Making Waves in the South China Sea

The Khmer Times, July 13, 2016

As expected, the International Arbitration Court has ruled in favor of the Philippines.
Last night (Asean time), the court declared that “although Chinese navigators and fishermen, as well as those from other states, had historically made use of the islands in the South China Sea, there was no evidence that China had historically exercised exclusive control over the waters or their resources.
“The tribunal concluded that there was no legal basis for China to claim historic rights to resources within the sea areas falling within the ‘nine-dash line’.”
China has long rejected the unilateral arbitration case submitted by the Philippines, saying it is “illegal” and “invalid.” China’s state-run Xinhua news agency called the ruling by the “law-abusing tribunal” an “ill-founded award.”
The Chinese government issued its own statement right after the release of the award by the court.
“China has territorial sovereignty and maritime rights and interests,” the statement says.
“China respects and upholds the freedom of navigation and over-flight enjoyed by all states under international law in the South China Sea.”
China is willing to “work with other coastal states and the international community to ensure the safety of and the unimpeded access to the international shipping lanes in the South China Sea,” the statement added.
So what will be next?
Regional tensions are going to rise. It would be a mistake to calculate or assume that China will scale down its sovereign claims and activities in the South China Sea after the ruling.
Nationalism and the perception of an increasing security threat derived from the intervention of the US and its allies in the South China Sea will force China to be much more assertive.
China is going to strengthen its naval capabilities and speed up its activities in the South China Sea, including the construction and expansion of the artificial islands.
If necessary, China will convert these civilian outposts in the South China Sea into military bases.
The US and its allies may have calculated that their military presence in the region would deter and restrain China’s activities in the region and that the court ruling would force China to retreat from asserting sovereignty claims in the South China Sea.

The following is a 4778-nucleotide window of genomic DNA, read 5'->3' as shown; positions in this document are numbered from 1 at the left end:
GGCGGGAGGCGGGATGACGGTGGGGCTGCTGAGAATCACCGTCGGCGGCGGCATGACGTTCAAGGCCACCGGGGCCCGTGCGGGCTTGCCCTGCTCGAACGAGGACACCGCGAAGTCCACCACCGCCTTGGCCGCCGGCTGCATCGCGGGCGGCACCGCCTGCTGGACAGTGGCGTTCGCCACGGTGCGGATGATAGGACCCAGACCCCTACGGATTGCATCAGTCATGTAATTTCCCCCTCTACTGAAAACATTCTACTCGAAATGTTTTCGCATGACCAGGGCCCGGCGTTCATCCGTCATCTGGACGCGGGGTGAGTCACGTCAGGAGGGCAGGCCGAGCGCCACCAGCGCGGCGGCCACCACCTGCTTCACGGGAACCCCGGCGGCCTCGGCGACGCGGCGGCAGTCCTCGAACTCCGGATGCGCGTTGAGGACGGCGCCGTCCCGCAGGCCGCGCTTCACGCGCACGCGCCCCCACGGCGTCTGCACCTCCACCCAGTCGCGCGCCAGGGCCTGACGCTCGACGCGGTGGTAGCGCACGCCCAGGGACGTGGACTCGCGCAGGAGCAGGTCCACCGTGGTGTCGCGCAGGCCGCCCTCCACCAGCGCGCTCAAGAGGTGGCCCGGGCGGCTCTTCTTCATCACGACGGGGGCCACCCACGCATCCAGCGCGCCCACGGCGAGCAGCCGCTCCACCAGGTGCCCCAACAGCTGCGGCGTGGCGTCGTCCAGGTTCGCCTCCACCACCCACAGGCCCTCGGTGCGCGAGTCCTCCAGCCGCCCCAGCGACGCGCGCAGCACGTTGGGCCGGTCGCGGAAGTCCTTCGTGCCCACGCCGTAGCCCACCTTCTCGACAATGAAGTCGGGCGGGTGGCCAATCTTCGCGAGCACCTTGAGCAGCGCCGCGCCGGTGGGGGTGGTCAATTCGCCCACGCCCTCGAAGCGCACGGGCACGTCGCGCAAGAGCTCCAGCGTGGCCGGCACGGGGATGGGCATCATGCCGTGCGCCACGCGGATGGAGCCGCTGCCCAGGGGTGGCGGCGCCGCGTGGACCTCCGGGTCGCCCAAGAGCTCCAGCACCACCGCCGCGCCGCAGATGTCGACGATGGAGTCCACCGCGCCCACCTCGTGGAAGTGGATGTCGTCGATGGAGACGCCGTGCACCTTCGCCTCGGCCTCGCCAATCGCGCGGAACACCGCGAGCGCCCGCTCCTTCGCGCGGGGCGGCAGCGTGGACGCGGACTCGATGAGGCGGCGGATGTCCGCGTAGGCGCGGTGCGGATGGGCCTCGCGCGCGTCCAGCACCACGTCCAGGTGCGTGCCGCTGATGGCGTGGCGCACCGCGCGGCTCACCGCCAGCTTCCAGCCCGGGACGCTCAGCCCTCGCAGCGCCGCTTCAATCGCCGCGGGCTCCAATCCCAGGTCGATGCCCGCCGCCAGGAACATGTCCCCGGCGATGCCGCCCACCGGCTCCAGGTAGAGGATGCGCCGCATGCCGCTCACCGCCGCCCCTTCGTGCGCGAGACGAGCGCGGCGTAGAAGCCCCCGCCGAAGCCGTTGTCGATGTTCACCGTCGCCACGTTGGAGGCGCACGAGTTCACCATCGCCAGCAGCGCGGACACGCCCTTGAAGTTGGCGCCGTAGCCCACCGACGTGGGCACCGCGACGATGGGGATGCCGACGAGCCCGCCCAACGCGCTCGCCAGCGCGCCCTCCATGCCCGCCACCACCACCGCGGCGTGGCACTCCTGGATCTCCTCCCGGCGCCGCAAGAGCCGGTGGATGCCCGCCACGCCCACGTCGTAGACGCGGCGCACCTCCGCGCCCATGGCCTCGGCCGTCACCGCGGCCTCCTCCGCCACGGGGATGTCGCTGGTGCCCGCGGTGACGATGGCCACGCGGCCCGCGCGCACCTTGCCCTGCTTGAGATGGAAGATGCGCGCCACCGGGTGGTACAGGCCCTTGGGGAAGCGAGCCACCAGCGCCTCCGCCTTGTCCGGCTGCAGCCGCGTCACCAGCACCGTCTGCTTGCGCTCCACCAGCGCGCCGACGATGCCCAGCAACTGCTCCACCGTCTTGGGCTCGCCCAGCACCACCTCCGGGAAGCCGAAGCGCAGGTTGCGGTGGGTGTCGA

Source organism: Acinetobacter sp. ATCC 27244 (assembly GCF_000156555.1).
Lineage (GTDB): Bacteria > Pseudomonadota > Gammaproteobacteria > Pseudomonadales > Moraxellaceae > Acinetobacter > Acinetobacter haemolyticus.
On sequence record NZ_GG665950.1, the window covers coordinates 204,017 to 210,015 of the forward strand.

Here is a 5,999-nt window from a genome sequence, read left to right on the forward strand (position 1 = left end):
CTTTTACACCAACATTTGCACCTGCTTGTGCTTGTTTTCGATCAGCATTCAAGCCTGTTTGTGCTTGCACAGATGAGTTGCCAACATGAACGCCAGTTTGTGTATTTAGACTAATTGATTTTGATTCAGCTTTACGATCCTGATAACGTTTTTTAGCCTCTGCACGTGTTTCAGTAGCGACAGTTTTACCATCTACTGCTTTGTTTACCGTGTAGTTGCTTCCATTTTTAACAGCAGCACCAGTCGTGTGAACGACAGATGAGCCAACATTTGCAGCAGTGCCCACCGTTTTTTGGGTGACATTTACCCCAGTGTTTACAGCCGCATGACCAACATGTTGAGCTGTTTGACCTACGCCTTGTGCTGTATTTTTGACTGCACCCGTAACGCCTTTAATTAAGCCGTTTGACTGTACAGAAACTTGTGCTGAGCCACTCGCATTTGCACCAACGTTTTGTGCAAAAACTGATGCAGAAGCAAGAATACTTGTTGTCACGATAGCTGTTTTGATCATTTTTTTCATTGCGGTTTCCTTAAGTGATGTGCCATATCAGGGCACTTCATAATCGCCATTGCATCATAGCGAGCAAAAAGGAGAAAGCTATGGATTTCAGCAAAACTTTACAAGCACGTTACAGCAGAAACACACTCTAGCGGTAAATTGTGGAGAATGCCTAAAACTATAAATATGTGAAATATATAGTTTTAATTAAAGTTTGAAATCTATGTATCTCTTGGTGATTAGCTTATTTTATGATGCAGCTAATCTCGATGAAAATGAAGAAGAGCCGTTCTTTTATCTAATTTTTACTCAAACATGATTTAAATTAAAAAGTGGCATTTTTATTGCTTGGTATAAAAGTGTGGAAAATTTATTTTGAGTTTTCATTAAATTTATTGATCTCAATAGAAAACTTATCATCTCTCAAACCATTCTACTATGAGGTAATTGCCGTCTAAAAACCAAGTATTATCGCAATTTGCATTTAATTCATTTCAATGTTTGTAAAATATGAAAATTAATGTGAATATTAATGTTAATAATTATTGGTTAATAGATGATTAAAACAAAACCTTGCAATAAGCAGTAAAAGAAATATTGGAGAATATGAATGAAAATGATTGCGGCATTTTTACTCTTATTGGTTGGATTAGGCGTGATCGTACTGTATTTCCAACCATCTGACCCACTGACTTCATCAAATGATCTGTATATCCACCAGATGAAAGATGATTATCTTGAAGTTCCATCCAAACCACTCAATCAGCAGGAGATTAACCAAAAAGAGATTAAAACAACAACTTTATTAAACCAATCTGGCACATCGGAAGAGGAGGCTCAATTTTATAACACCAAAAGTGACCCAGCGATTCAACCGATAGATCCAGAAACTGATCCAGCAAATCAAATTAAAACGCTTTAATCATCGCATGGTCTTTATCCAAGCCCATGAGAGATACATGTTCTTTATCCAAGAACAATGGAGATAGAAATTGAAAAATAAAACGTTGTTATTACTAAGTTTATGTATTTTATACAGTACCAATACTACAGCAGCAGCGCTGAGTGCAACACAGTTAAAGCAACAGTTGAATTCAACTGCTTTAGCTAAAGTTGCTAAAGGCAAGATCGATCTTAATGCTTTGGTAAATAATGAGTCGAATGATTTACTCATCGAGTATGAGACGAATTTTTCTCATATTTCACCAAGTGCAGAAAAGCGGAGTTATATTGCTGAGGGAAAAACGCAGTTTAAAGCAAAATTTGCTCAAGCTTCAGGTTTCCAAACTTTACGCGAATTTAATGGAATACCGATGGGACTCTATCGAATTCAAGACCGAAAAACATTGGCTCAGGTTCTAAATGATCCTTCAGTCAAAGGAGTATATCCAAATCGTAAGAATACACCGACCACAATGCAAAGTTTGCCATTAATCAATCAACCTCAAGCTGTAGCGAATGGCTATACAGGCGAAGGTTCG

They are wrong.
One of the factors shaping China’s foreign policy strategy and approach relates to “the century of humiliation” which is used by Chinese policymakers to describe how China’s global position was weakened by Western incursions that started with the Opium Wars in the 1840s.
China’s Global Times warned the involvement of the US in the territorial disputes in the South China Sea could potentially lead to “military confrontation.”
If the US and China cannot find common ground in approaching the disputes, conflicts will be hard to avoid.
Having said that, the possibility of having a military confrontation between the two major powers remains extremely low.
China and the US need to develop a functional mechanism to build trust and confidence and they need to promote an effective channel of communication to avoid misperceptions and miscalculations.
Deepening economic interdependence is not enough. China and the US must work together to strengthen military-to-military ties.
Both China and the US need to sincerely advocate and support the central role of Asean in sustaining the habit of regional cooperation, and more importantly in constructing an inclusive regional security architecture that can meet the needs of all countries.
In the upcoming Asean meetings, the Philippines should not force other Asean members to issue a joint statement to support the court ruling, given there is no consensus within Asean.
Otherwise Asean may face another fiasco similar to what happened in Phnom Penh in 2012.
The viable values of Asean are the adherence to the principles of non-interference and consensus-based decision-making.
Violating these two principles could lead to the destruction of Asean.

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